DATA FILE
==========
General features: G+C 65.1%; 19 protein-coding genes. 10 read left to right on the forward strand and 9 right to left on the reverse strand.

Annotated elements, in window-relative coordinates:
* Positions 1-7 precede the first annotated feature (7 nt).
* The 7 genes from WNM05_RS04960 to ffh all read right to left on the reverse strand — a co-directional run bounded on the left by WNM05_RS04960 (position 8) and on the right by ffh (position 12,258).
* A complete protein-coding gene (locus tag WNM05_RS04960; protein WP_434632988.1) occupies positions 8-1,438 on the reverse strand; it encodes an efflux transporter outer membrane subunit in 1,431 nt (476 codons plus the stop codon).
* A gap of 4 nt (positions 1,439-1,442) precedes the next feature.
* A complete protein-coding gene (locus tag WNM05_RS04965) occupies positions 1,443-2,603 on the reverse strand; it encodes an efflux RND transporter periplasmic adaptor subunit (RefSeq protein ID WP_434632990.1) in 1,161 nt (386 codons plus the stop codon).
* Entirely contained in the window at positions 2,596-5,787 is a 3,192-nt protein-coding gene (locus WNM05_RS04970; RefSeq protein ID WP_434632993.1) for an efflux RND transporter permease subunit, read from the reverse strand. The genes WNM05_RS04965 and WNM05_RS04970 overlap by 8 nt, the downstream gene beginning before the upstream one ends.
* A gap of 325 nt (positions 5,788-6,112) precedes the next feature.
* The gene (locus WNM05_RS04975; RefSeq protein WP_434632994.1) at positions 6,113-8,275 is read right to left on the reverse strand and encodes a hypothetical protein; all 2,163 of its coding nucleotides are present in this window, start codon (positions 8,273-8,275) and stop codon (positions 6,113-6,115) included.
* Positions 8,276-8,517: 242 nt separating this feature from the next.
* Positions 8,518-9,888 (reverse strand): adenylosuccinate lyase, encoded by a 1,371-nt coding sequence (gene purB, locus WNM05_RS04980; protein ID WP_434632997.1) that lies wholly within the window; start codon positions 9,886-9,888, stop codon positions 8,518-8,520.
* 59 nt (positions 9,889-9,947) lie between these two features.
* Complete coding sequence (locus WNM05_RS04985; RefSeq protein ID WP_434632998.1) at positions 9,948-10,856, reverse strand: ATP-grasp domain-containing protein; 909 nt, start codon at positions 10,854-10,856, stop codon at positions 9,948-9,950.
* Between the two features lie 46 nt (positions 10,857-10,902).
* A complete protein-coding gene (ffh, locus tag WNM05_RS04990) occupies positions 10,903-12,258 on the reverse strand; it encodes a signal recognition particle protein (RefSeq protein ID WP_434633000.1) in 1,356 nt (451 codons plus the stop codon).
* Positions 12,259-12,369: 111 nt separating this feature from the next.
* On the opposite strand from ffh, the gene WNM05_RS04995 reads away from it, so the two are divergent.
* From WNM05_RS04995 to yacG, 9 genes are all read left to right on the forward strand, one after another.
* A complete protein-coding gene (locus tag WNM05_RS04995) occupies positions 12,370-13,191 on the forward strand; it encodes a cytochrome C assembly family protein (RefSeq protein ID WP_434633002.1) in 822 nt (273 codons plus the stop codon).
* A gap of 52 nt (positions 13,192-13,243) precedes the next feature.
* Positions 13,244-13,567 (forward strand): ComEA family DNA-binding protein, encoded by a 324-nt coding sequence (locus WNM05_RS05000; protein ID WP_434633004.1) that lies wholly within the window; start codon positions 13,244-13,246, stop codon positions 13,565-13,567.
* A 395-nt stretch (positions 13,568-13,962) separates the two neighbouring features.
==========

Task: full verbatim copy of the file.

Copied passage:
General features: G+C 65.1%; 19 protein-coding genes. 10 read left to right on the forward strand and 9 right to left on the reverse strand.

Annotated elements, in window-relative coordinates:
* Positions 1-7 precede the first annotated feature (7 nt).
* The 7 genes from WNM05_RS04960 to ffh all read right to left on the reverse strand — a co-directional run bounded on the left by WNM05_RS04960 (position 8) and on the right by ffh (position 12,258).
* A complete protein-coding gene (locus tag WNM05_RS04960; protein WP_434632988.1) occupies positions 8-1,438 on the reverse strand; it encodes an efflux transporter outer membrane subunit in 1,431 nt (476 codons plus the stop codon).
* A gap of 4 nt (positions 1,439-1,442) precedes the next feature.
* A complete protein-coding gene (locus tag WNM05_RS04965) occupies positions 1,443-2,603 on the reverse strand; it encodes an efflux RND transporter periplasmic adaptor subunit (RefSeq protein ID WP_434632990.1) in 1,161 nt (386 codons plus the stop codon).
* Entirely contained in the window at positions 2,596-5,787 is a 3,192-nt protein-coding gene (locus WNM05_RS04970; RefSeq protein ID WP_434632993.1) for an efflux RND transporter permease subunit, read from the reverse strand. The genes WNM05_RS04965 and WNM05_RS04970 overlap by 8 nt, the downstream gene beginning before the upstream one ends.
* A gap of 325 nt (positions 5,788-6,112) precedes the next feature.
* The gene (locus WNM05_RS04975; RefSeq protein WP_434632994.1) at positions 6,113-8,275 is read right to left on the reverse strand and encodes a hypothetical protein; all 2,163 of its coding nucleotides are present in this window, start codon (positions 8,273-8,275) and stop codon (positions 6,113-6,115) included.
* Positions 8,276-8,517: 242 nt separating this feature from the next.
* Positions 8,518-9,888 (reverse strand): adenylosuccinate lyase, encoded by a 1,371-nt coding sequence (gene purB, locus WNM05_RS04980; protein ID WP_434632997.1) that lies wholly within the window; start codon positions 9,886-9,888, stop codon positions 8,518-8,520.
* 59 nt (positions 9,889-9,947) lie between these two features.
* Complete coding sequence (locus WNM05_RS04985; RefSeq protein ID WP_434632998.1) at positions 9,948-10,856, reverse strand: ATP-grasp domain-containing protein; 909 nt, start codon at positions 10,854-10,856, stop codon at positions 9,948-9,950.
* Between the two features lie 46 nt (positions 10,857-10,902).
* A complete protein-coding gene (ffh, locus tag WNM05_RS04990) occupies positions 10,903-12,258 on the reverse strand; it encodes a signal recognition particle protein (RefSeq protein ID WP_434633000.1) in 1,356 nt (451 codons plus the stop codon).
* Positions 12,259-12,369: 111 nt separating this feature from the next.
* On the opposite strand from ffh, the gene WNM05_RS04995 reads away from it, so the two are divergent.
* From WNM05_RS04995 to yacG, 9 genes are all read left to right on the forward strand, one after another.
* A complete protein-coding gene (locus tag WNM05_RS04995) occupies positions 12,370-13,191 on the forward strand; it encodes a cytochrome C assembly family protein (RefSeq protein ID WP_434633002.1) in 822 nt (273 codons plus the stop codon).
* A gap of 52 nt (positions 13,192-13,243) precedes the next feature.
* Positions 13,244-13,567 (forward strand): ComEA family DNA-binding protein, encoded by a 324-nt coding sequence (locus WNM05_RS05000; protein ID WP_434633004.1) that lies wholly within the window; start codon positions 13,244-13,246, stop codon positions 13,565-13,567.
* A 395-nt stretch (positions 13,568-13,962) separates the two neighbouring features.